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Lecture 10

AS101 Lecture 10

9 Pages
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School
Wilfrid Laurier University
Department
Astronomy
Course
AS101
Professor
Patrick Mc Graw
Semester
Winter

Description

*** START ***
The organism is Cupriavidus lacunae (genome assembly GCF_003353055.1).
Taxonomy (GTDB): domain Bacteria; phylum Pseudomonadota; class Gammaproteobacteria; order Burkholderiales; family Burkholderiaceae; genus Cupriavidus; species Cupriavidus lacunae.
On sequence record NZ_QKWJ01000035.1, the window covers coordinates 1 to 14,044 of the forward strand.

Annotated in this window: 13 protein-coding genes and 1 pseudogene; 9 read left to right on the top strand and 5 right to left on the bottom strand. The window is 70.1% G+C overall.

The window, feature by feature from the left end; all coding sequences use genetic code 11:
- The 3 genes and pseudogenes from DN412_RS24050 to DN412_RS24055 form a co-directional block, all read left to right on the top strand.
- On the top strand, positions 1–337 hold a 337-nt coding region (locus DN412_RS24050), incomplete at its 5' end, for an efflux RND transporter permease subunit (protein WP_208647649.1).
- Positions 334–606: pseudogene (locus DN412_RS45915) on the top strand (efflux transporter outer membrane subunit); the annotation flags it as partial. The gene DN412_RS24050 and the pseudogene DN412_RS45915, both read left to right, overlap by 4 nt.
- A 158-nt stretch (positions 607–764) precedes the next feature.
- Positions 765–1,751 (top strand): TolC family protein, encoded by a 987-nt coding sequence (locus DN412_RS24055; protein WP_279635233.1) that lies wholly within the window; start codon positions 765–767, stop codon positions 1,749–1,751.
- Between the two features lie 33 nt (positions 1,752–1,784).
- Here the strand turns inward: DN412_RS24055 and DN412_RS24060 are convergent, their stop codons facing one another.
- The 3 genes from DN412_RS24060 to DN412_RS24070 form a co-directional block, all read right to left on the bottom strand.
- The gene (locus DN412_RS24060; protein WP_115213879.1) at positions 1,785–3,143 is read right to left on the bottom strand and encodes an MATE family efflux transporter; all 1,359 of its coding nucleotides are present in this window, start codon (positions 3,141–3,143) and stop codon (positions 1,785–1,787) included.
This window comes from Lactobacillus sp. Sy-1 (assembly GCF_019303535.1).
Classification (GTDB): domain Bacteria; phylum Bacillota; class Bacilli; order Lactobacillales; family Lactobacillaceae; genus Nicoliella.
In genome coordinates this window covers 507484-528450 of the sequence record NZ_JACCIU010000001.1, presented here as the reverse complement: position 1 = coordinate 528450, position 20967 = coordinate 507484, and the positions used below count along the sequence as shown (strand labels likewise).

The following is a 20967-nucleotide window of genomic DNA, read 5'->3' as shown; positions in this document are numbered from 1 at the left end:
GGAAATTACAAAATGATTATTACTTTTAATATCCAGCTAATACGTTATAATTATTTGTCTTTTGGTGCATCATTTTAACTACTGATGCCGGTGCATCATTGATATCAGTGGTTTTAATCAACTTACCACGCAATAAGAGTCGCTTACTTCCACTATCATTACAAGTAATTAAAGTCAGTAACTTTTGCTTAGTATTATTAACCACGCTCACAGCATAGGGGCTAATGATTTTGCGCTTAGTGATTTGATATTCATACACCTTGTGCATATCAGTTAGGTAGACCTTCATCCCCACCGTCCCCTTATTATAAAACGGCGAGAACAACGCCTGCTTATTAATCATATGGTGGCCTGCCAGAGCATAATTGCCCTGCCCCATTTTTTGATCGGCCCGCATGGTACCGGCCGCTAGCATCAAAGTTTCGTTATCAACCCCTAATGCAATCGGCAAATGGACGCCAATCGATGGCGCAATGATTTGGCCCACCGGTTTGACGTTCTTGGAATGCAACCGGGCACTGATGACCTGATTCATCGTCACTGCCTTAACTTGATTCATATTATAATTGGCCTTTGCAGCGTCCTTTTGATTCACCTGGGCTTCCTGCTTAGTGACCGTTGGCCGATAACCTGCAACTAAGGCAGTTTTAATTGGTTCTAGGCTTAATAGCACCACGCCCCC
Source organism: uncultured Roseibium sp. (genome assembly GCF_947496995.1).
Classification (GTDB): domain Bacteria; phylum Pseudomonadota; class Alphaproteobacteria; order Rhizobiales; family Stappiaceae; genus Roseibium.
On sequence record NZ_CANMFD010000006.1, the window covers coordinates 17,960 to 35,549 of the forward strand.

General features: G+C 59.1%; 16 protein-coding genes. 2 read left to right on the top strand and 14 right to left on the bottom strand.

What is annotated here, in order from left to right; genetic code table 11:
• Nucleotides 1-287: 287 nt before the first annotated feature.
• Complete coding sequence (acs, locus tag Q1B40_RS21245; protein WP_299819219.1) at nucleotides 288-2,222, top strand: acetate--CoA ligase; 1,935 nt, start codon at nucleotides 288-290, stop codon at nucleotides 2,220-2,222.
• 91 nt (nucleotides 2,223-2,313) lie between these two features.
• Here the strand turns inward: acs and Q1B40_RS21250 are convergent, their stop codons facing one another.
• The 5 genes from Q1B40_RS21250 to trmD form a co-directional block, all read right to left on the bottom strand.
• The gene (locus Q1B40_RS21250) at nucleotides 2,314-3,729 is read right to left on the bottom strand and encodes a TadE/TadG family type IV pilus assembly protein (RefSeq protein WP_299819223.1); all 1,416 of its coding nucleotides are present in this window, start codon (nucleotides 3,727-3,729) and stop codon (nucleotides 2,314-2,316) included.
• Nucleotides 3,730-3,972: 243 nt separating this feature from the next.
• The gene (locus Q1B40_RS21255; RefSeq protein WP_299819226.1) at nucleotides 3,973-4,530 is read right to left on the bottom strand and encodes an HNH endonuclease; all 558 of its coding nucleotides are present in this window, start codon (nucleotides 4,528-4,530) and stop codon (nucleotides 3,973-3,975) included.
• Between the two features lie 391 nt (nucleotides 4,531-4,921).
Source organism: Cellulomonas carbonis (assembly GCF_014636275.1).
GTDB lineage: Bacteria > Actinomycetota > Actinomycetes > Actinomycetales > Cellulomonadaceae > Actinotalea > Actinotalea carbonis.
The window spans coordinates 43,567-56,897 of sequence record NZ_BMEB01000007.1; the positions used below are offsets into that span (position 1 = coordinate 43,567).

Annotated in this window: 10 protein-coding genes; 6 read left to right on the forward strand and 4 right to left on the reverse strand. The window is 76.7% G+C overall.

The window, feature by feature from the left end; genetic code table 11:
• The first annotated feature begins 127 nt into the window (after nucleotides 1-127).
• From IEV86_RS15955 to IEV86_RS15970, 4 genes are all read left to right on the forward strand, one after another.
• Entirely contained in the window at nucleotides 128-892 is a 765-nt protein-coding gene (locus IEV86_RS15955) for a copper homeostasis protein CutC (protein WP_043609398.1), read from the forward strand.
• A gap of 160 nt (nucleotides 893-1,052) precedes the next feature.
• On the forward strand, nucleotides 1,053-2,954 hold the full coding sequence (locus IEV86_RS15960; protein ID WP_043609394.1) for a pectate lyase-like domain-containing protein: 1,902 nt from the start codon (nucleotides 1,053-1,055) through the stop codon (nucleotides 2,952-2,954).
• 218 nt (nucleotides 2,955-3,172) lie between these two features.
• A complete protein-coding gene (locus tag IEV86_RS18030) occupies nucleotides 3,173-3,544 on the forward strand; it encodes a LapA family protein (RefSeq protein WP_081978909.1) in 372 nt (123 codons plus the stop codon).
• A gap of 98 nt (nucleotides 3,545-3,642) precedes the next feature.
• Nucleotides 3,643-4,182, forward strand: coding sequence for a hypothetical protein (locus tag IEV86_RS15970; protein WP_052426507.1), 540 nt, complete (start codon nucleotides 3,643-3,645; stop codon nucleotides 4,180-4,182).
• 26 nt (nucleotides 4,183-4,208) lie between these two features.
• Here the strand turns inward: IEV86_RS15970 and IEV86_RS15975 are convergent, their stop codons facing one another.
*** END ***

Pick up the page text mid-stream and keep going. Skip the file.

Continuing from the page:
Lecture 10 2/6/2013 12:23:00 PM Does the Universe Revolve around you? Part II Review: Ptolemaic Model:  Geocentric (centered on Earth)  Based on uniform circular motion (objects move in circles at constant speeds)  Explain retrograde motion of planets using epicycles (circles on circles.) Review: Copernican Model:  Heliocentric (centered on the sun)  Kept the idea of uniform circular motion.  Explains retrograde motion as the result of inner planets moving faster and overtaking the outer ones.  Mercury and Venus are inside the earth’s orbit, so they always appear close to the sun. Copernican Model”  Superior planets: o The planets that orbit farther away from the sun. o (from earth, the superior planets are Mars, Jupiter, Saturn and Uranus and Neptune.)  Inferior planets: o The planets that are closer to the sun o (from earth, these are Mercury and Venus.)  superior planets can appear in the opposite direction from the sun, but inferior planets are always on the same side of the sky as the sun.  Retrograde motion occurs when Earth and a superior planet are on the same side of the sun Tycho Brahe and Johannes Kepler:  Using Brahe’s observations, Kepler developed a new, more accurate heliocentric model.  Abandoned uniform circular motion Keplers second law: a line from a planet to the sun sweeps over equal areas in equal times:  This means that a planet moves fastest at is perihelion (closest to the sun) and slowest at its aphelion (farthest away) Keplers third law: a planets orbital period squares is proportional to its average distance from the Sun cubed:  Note: the first and second laws describe each planet’s orbit, but the third law describes a comparison between orbits of different planets.  If we use the earth to compare all the other planets to, then we can say P^2 = a^3  Where P is the orbital period in earth-years and a in the planets average distance from the sun in a.u.  Example: o An asteroid orbits at a distance of 4 au from the Sun. How long does it take to make an orbit? o A = 4 o P^2 = a^3 = 4^3 = 64 o P = the square root of 64 = 8 o ANSWER: 8 years  Example: o Another object orbits the sun once every 27 year. What is its average distance from the sun? o P=27 o A^3 = P^2 = 729 o A- 9, because 9^3 = 9x9x9=729 o ANSWER: 9 au Galileo Galilei:  Helped solidify the Copernican revolution by overcoming some objections to the heliocentric view.  Made telescope observations that helped confirm the heliocentric picture and weaken the justification for the geocentric model.  Though experiments, began to understand motion better, a process continued later by Newton.  He did not invent the telescope, but he was the first person known to have used telescopes to look at astronomical objects. Galileo’s Telescope Discoveries:  Observed spots (imperfections) on the sun, and mountains and valleys on the moon,  These observations challenged the idea of perfect, unchanging heavens, and suggested other worlds like Earth.  Saw four moons orbiting Jupiter  This showed that orbits could happen around other objects besides earth.  Observations of the phases of Venus confirmed that Venus orbits the sun.  (in Ptolemaic model, Venus would only appear as a crescent— Galileo saw a whole cycle of phases. Though Question:  can you ever see Jupiter in a crescent phase? Sir Isaac Newton:  Understood planetary motion as governed by universal laws that also apply on earth.  Completing the work Galileo had begun, completely revised our understanding of motion, weeping away more of the objections to the heliocentric model.  Invented a new type of math. o (Calculus) to use in studying motion. Newton’s First Law:  An object at rest remains at rest unless a force acts on it; an object in motion continues in a straight line at constant velocity unless a force acts on it.  That means there’s nothing “perfect” or natural” about circular motion.  Any change in either speed or direction is called acceleration and requires force. Acceleration:  Which of the following are accelerating (as scientists use the word)? o A stopped train that starts moving again o A ball speeding up as it falls o A car slowing down by breaking o A car going around a curve at a constant speed o A figure skater making a figure eight.  ANSWER:  All of the above. According to Newton’s first law, none of those can happen without a force. Universal Gravitation:  The moon and planets undergo accelerated motion, so there must be a force acting on them (otherwise, the
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